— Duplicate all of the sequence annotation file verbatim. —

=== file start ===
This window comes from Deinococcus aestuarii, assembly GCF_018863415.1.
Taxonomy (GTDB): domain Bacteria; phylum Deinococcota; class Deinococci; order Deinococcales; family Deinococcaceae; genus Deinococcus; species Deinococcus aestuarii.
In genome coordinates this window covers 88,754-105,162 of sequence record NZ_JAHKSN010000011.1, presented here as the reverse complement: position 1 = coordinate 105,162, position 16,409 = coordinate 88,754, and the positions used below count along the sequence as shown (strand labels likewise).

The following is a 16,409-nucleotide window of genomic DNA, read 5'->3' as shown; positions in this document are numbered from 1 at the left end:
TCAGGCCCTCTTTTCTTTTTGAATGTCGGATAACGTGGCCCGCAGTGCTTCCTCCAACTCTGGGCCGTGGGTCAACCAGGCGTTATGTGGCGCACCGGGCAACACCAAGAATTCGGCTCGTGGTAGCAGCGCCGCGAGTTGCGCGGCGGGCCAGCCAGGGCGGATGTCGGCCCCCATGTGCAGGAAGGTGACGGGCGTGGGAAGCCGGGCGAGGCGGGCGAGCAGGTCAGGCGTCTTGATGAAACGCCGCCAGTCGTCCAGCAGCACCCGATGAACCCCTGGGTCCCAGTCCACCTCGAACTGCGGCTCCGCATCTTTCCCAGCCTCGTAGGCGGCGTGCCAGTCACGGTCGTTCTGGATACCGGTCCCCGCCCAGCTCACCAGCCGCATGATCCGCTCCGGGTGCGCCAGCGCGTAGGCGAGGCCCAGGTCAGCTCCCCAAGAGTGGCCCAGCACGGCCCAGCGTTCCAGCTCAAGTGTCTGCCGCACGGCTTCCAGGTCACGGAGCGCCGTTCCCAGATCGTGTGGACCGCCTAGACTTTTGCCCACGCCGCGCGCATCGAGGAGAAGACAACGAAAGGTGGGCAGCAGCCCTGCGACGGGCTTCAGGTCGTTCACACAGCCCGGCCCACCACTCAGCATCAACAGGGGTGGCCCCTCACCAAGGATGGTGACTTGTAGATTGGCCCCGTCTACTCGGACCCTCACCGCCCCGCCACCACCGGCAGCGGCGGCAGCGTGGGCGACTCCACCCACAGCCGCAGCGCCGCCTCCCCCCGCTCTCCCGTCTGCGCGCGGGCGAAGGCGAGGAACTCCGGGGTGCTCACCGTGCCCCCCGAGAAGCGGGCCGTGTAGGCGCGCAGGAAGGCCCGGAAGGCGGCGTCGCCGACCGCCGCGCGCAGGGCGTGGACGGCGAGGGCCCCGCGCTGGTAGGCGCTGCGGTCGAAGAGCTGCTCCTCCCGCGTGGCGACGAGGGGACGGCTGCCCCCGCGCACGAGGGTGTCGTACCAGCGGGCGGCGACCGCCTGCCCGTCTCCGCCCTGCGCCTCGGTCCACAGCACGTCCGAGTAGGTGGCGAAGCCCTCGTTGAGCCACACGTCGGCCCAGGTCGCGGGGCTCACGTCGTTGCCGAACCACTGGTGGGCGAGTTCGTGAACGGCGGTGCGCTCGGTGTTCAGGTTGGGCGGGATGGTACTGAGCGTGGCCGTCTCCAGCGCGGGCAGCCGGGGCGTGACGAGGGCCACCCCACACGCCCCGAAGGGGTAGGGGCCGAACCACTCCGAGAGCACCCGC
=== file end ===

This window comes from Deinococcus aestuarii, assembly GCF_018863415.1.
Taxonomy (GTDB): domain Bacteria; phylum Deinococcota; class Deinococci; order Deinococcales; family Deinococcaceae; genus Deinococcus; species Deinococcus aestuarii.
In genome coordinates this window covers 88,754-105,162 of sequence record NZ_JAHKSN010000011.1, presented here as the reverse complement: position 1 = coordinate 105,162, position 16,409 = coordinate 88,754, and the positions used below count along the sequence as shown (strand labels likewise).

The following is a 16,409-nucleotide window of genomic DNA, read 5'->3' as shown; positions in this document are numbered from 1 at the left end:
TCAGGCCCTCTTTTCTTTTTGAATGTCGGATAACGTGGCCCGCAGTGCTTCCTCCAACTCTGGGCCGTGGGTCAACCAGGCGTTATGTGGCGCACCGGGCAACACCAAGAATTCGGCTCGTGGTAGCAGCGCCGCGAGTTGCGCGGCGGGCCAGCCAGGGCGGATGTCGGCCCCCATGTGCAGGAAGGTGACGGGCGTGGGAAGCCGGGCGAGGCGGGCGAGCAGGTCAGGCGTCTTGATGAAACGCCGCCAGTCGTCCAGCAGCACCCGATGAACCCCTGGGTCCCAGTCCACCTCGAACTGCGGCTCCGCATCTTTCCCAGCCTCGTAGGCGGCGTGCCAGTCACGGTCGTTCTGGATACCGGTCCCCGCCCAGCTCACCAGCCGCATGATCCGCTCCGGGTGCGCCAGCGCGTAGGCGAGGCCCAGGTCAGCTCCCCAAGAGTGGCCCAGCACGGCCCAGCGTTCCAGCTCAAGTGTCTGCCGCACGGCTTCCAGGTCACGGAGCGCCGTTCCCAGATCGTGTGGACCGCCTAGACTTTTGCCCACGCCGCGCGCATCGAGGAGAAGACAACGAAAGGTGGGCAGCAGCCCTGCGACGGGCTTCAGGTCGTTCACACAGCCCGGCCCACCACTCAGCATCAACAGGGGTGGCCCCTCACCAAGGATGGTGACTTGTAGATTGGCCCCGTCTACTCGGACCCTCACCGCCCCGCCACCACCGGCAGCGGCGGCAGCGTGGGCGACTCCACCCACAGCCGCAGCGCCGCCTCCCCCCGCTCTCCCGTCTGCGCGCGGGCGAAGGCGAGGAACTCCGGGGTGCTCACCGTGCCCCCCGAGAAGCGGGCCGTGTAGGCGCGCAGGAAGGCCCGGAAGGCGGCGTCGCCGACCGCCGCGCGCAGGGCGTGGACGGCGAGGGCCCCGCGCTGGTAGGCGCTGCGGTCGAAGAGCTGCTCCTCCCGCGTGGCGACGAGGGGACGGCTGCCCCCGCGCACGAGGGTGTCGTACCAGCGGGCGGCGACCGCCTGCCCGTCTCCGCCCTGCGCCTCGGTCCACAGCACGTCCGAGTAGGTGGCGAAGCCCTCGTTGAGCCACACGTCGGCCCAGGTCGCGGGGCTCACGTCGTTGCCGAACCACTGGTGGGCGAGTTCGTGAACGGCGGTGCGCTCGGTGTTCAGGTTGGGCGGGATGGTACTGAGCGTGGCCGTCTCCAGCGCGGGCAGCCGGGGCGTGACGAGGGCCACCCCACACGCCCCGAAGGGGTAGGGGCCGAACCACTCCGAGAGCACCCGC